LD 1492 “amends the Maine Criminal Code provisions regarding scheduled drugs by relaxing or eliminating provisions regarding trafficking and furnishing, unlawful possession of scheduled drugs, trafficking, furnishing or possession of hypodermic apparatuses, use of drug paraphernalia and trafficking or furnishing of imitation drugs.” Ask people in San Francisco, Seattle, Portland or Vancouver how that approach is working out.

Under this bill, heroin, cocaine in all forms, oxycodone, hydrocodone, hydromorphone, methamphetamine and fentanyl can be possessed or trafficked up to 3.5 grams. The Drug Enforcement Agency says a 2 mg dose of fentanyl is enough to be fatal for most people. Unless my elementary school math skills have deteriorated, that means a person may be in possession of 1750 doses of fentanyl — wildly beyond a “personal consumption” amount — and go on his merry way peddling poison in a community that can afford it less with each passing day?

While the “war on drugs” might have been a failure, the idea that something closer to a free-for-all for dealers, which LD 1492 opens the way for, could somehow improve the well-being of Maine communities is a dangerous, preposterous assertion. LD 1492 gives cover to predators to further exploit the most vulnerable among us and deceives victims of addiction — and the people they harm, including children, families, businesses and victims of drug-related crime — into accepting a hellish reality that would be better prevented rather than facilitated, or for the luckiest, “managed” with a growing constellation of rehab services of varying quality and effectiveness.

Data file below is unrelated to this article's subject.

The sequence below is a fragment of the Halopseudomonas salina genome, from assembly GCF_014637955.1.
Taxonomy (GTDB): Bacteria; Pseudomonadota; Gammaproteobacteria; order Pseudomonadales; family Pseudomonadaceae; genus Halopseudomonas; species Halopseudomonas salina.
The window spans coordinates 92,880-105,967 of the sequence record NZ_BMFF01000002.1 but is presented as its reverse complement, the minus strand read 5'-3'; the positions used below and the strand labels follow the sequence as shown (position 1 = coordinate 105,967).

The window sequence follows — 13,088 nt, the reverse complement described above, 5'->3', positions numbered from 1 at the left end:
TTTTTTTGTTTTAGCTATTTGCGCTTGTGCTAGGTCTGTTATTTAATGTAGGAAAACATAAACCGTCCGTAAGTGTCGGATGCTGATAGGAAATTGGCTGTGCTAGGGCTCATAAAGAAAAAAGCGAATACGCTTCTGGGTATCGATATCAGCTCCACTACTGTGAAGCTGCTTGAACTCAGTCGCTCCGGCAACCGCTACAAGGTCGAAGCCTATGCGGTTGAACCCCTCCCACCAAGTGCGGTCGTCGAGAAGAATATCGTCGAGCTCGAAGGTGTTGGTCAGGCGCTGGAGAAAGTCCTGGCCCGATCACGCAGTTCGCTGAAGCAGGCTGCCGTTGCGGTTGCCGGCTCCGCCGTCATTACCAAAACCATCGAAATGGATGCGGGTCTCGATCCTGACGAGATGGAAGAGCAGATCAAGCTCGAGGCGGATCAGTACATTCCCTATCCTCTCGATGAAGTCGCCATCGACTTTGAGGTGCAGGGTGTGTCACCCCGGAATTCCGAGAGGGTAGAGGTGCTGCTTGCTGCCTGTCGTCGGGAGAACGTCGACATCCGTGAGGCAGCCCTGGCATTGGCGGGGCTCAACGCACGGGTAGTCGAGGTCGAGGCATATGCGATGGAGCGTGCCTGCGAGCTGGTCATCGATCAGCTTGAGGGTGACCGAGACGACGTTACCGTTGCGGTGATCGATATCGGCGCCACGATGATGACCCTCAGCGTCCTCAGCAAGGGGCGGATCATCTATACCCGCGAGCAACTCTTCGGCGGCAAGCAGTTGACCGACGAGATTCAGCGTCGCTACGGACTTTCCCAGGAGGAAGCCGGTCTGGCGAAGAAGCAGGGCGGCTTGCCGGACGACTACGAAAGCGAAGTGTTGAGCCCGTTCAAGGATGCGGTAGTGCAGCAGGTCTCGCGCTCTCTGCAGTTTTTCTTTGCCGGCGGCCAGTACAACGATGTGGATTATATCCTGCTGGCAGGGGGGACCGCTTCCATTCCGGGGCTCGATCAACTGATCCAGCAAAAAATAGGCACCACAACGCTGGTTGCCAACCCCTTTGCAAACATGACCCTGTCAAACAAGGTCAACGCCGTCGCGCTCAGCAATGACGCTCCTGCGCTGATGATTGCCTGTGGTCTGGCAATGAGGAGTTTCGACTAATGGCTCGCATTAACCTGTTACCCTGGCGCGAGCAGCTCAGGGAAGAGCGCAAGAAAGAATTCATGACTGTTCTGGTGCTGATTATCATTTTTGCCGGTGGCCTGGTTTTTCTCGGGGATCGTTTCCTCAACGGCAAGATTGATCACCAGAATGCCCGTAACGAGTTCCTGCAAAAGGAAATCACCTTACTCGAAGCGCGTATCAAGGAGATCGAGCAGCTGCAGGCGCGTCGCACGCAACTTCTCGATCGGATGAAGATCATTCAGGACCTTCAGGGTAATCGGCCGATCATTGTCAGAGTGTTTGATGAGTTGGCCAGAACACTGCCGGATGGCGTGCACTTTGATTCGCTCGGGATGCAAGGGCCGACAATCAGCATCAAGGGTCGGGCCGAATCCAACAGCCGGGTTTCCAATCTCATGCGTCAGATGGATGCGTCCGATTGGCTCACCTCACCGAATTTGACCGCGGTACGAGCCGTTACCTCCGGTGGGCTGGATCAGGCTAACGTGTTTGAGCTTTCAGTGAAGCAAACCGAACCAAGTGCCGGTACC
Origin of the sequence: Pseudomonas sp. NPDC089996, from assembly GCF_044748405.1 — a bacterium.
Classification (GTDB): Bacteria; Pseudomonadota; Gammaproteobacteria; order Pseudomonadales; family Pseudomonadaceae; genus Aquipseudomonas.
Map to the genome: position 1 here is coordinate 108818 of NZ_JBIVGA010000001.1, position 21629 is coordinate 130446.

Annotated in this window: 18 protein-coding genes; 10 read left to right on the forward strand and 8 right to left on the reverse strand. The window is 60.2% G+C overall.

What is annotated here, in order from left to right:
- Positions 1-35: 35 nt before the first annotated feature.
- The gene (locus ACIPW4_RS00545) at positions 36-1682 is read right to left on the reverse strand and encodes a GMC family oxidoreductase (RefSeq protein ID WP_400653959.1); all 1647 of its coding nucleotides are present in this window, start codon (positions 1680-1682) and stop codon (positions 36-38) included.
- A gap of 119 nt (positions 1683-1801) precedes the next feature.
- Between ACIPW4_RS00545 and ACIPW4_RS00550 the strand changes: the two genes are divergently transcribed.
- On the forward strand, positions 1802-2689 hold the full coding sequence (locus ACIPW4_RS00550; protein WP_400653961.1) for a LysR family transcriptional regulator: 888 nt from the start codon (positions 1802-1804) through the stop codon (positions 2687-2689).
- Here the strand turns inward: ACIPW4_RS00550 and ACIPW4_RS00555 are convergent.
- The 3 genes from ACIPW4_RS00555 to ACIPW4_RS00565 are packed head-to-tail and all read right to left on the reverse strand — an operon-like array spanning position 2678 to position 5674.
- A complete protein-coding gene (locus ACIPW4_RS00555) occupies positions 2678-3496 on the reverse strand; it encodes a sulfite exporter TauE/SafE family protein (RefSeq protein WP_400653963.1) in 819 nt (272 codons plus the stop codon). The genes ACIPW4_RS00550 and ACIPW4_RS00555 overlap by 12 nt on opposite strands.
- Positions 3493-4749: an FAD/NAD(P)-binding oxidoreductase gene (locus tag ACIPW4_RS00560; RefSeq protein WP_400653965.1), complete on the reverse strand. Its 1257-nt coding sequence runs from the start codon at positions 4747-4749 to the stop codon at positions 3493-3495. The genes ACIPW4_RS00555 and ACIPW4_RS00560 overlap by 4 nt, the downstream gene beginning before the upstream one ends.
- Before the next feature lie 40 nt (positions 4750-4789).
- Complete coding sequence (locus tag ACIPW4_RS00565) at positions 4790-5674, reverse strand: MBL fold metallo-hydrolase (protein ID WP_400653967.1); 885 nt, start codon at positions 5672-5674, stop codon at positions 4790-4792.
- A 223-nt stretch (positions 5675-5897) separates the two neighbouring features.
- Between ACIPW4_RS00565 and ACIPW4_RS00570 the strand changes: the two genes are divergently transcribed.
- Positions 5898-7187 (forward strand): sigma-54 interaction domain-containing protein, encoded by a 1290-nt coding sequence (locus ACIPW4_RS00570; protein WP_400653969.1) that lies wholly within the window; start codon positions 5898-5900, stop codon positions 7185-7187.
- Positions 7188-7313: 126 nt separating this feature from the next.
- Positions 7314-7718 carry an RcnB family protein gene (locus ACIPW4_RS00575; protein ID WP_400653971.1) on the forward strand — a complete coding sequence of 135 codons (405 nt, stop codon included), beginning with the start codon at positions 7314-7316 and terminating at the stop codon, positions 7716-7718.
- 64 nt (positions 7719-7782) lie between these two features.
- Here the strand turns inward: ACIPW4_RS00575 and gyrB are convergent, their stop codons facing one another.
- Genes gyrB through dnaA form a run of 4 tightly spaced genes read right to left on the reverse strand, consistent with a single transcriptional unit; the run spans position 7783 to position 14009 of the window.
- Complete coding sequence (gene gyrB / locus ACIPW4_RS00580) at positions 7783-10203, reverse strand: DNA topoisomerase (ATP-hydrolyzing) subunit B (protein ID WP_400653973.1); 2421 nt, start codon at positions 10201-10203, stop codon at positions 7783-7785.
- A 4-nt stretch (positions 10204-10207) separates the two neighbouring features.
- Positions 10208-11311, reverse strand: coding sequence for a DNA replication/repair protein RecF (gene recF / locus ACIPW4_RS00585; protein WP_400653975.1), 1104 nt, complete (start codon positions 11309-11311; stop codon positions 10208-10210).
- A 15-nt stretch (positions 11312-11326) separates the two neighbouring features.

Maura Murphy, Lewiston

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